Although emergency preparedness is a year-round activity, during the spring FEMA, Ready.gov, and other agencies begin their yearly push, starting with America's Preparathon! at the end of April, and culminating with National Preparedness Month in September.
And they aren't alone. The chorus of American agencies and organizations urging citizens to prepare for emergencies includes:
- Shakeout.org and the USGS promotes dozens of major earthquake drills every year across the country and around the world
- The American Public Health Association (APHA) promotes preparedness every year
- NOAA promotes severe weather preparedness year round and Hurricane preparedness starting in late May each year.
- The CDC's Emergency Preparedness & Response division has an entire website devoted to citizen and professional preparedness for everything from pandemics, to radiological incidents, and natural disasters.
- To these you can add the AMERICAN RED CROSS, state and local governments, and grassroots efforts, including this blog.
The reason behind these concerted efforts is simple, and it has nothing to do with the incessant yammering on the Internet about an imminent Yellowstone eruption, a collision with a rogue planet, a nuclear strike, or any other `doomsday' event.
It is based on the simple knowledge that dozens of disasters hit the United States every year, and they have the potential to affect millions of people.
Blizzards, floods, tornadoes, hurricanes, wild fires . . . even major earthquakes, terrorist attacks, and pandemics are possible - and in the opening days of a big disaster - many individuals and families will find themselves pretty much on their own.
While the mantra of most of these agencies is to be able to cope with the first 3 days of a disaster, those who were living in New Orleans (Katrina) or Miami (Wilma) in 2005, or New Jersey or New York in 2012 (Sandy), would probably tell you 72 hours isn't always enough.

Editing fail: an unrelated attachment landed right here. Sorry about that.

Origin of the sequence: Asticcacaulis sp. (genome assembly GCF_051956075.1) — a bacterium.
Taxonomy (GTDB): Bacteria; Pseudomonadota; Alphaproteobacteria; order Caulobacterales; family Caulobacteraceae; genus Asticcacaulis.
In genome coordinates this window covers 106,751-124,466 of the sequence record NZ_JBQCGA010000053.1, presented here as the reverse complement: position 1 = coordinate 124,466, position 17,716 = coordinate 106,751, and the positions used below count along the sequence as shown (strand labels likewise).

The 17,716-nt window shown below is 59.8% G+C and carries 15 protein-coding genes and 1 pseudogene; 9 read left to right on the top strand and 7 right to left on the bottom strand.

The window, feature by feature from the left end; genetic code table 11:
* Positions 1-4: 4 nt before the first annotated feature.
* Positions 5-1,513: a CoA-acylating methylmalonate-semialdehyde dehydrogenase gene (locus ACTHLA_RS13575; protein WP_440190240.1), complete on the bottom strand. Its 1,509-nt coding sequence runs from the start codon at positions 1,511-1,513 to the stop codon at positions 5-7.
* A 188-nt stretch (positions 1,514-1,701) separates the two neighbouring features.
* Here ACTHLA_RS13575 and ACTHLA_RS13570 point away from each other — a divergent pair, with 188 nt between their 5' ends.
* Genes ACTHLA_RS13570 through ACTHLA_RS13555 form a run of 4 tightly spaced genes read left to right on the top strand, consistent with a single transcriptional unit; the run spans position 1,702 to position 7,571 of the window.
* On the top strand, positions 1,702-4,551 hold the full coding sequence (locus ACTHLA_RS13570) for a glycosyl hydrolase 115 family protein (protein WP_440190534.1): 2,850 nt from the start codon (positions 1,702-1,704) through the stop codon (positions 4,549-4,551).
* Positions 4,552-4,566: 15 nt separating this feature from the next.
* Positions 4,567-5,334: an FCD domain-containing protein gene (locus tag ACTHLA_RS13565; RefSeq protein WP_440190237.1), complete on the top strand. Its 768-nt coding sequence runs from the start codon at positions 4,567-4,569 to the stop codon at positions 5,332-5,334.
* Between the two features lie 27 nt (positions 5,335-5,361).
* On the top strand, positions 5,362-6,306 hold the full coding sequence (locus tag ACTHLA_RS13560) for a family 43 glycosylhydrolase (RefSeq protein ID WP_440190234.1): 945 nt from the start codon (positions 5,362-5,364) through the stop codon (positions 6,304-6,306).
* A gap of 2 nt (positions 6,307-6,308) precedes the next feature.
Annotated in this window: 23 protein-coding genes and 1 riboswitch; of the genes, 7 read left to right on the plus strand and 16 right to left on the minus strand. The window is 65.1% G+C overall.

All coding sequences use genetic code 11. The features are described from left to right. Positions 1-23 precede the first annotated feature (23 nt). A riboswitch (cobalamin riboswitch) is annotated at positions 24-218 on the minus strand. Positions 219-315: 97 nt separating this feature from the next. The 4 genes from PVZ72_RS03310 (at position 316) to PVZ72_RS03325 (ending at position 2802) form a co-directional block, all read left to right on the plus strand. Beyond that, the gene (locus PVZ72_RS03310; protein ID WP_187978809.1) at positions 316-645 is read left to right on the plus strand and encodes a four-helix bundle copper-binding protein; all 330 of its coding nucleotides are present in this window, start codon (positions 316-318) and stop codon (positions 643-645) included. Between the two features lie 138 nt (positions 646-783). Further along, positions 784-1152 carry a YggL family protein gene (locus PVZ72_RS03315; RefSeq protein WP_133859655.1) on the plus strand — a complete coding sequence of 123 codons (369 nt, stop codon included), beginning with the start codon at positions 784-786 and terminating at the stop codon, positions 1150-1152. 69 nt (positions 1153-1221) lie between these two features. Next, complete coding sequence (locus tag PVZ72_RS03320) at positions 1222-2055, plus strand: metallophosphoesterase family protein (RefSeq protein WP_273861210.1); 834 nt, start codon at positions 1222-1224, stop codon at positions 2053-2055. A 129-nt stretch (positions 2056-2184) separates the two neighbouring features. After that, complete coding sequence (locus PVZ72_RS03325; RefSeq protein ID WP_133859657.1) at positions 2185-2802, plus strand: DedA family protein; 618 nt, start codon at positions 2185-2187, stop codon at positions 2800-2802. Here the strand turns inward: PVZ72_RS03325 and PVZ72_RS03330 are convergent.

And it doesn't take being unprepared for a major disaster to ruin your entire day. As a paramedic I've seen scores of cases where a family having a good first aid kit (and the knowledge to use it), CPR skills, or a good emergency plan would have saved both lives and heartache.
By visiting FEMA's America's Preparathon! web page, you can find out `where preparedness events are happening in your community, connect with other communities of practice, and add your own activities to the map to demonstrate how you are taking action to prepare'.
FEMA describes some of the activities, and gives some suggestions of how you can take part:
On Saturday, April 30, National PrepareAthon! Day will inspire individuals, organizations, and communities throughout the United States to prepare for emergencies. It’s an entire day dedicated to action and doing preparedness activities.America’s PrepareAthon! is promoting ten ways to participate in preparedness and is asking everyone to take action, be counted, and spread the word. Examples include:
- Gather important documents and keep them in a safe place. Have all of your personal, medical, and legal papers in one place, so you can evacuate without worrying about gathering your family’s critical documents at the last minute. Visit ready.gov/prepare and download Be Smart: Protect Your Critical Documents and Valuables for a helpful checklist.
- Sign up for local text alerts and warnings, get the latest forecast at weather.gov and download weather apps to stay aware of worsening weather conditions. Visit ready.gov/prepare and download Be Smart: Know Your Alerts and Warnings to learn how sign up for local alerts and weather apps that are relevant for hazards that affect your area.
- Create a family communications plan. Visit ready.gov/prepare and download Be Smart. Take Part: Create Your Family Emergency Communication Plan. Collect the information you need, decide on the places you will meet in case of an emergency, share the information with your family, and practice your plan.
It doesn't require an underground bunker, a 20-year supply of freeze dried food, or an armory to be prepared for disasters, and you certainly don't have to be a member of the tin-foil hat brigade to be a prepper.
All you need is to take some sensible, often low cost steps, to ensure you and your family are better positioned to deal with an emergency.
At a bare minimum, every household should have a disaster plan, a good first aid kit (and the knowledge to use it), an emergency battery operated NWS weather radio, and emergency supplies to last a minimum of 72 hours during a disaster. Frankly, a week is better.
I live in hurricane country, and so I feel more comfortable with 10 days to 2 weeks worth of supplies. And I'd feel the same way if I lived in earthquake country, or in any large metropolitan area.
I'll be ramping up my preparedness blogging as in the days and weeks ahead, but for more on increasing your level of preparedness now, you'll find a short list of some of previous preparedness blogs below: